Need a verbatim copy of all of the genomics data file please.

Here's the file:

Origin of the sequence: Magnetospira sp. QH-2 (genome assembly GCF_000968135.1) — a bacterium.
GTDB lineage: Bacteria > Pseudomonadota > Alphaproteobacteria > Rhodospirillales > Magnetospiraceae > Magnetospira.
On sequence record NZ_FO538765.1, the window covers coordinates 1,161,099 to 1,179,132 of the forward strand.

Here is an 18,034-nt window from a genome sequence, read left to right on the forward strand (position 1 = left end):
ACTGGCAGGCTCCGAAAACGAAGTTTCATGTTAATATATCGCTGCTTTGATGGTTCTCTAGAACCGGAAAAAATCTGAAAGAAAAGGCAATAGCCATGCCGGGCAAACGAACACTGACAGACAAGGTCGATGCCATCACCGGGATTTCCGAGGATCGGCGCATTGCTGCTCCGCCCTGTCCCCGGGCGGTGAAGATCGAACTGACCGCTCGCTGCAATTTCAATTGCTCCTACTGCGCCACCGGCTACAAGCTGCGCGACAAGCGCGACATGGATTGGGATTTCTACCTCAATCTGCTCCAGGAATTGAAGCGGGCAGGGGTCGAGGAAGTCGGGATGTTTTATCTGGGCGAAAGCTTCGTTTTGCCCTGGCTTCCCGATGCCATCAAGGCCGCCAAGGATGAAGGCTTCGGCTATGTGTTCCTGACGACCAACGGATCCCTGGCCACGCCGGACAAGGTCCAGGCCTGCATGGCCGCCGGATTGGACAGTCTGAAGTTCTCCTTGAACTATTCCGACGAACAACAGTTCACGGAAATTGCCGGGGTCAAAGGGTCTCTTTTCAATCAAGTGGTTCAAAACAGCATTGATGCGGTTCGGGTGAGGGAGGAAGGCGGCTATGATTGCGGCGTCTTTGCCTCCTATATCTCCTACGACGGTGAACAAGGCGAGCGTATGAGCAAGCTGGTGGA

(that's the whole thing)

Origin of the sequence: Magnetospira sp. QH-2 (genome assembly GCF_000968135.1) — a bacterium.
GTDB lineage: Bacteria > Pseudomonadota > Alphaproteobacteria > Rhodospirillales > Magnetospiraceae > Magnetospira.
On sequence record NZ_FO538765.1, the window covers coordinates 1,161,099 to 1,179,132 of the forward strand.

Here is an 18,034-nt window from a genome sequence, read left to right on the forward strand (position 1 = left end):
ACTGGCAGGCTCCGAAAACGAAGTTTCATGTTAATATATCGCTGCTTTGATGGTTCTCTAGAACCGGAAAAAATCTGAAAGAAAAGGCAATAGCCATGCCGGGCAAACGAACACTGACAGACAAGGTCGATGCCATCACCGGGATTTCCGAGGATCGGCGCATTGCTGCTCCGCCCTGTCCCCGGGCGGTGAAGATCGAACTGACCGCTCGCTGCAATTTCAATTGCTCCTACTGCGCCACCGGCTACAAGCTGCGCGACAAGCGCGACATGGATTGGGATTTCTACCTCAATCTGCTCCAGGAATTGAAGCGGGCAGGGGTCGAGGAAGTCGGGATGTTTTATCTGGGCGAAAGCTTCGTTTTGCCCTGGCTTCCCGATGCCATCAAGGCCGCCAAGGATGAAGGCTTCGGCTATGTGTTCCTGACGACCAACGGATCCCTGGCCACGCCGGACAAGGTCCAGGCCTGCATGGCCGCCGGATTGGACAGTCTGAAGTTCTCCTTGAACTATTCCGACGAACAACAGTTCACGGAAATTGCCGGGGTCAAAGGGTCTCTTTTCAATCAAGTGGTTCAAAACAGCATTGATGCGGTTCGGGTGAGGGAGGAAGGCGGCTATGATTGCGGCGTCTTTGCCTCCTATATCTCCTACGACGGTGAACAAGGCGAGCGTATGAGCAAGCTGGTGGA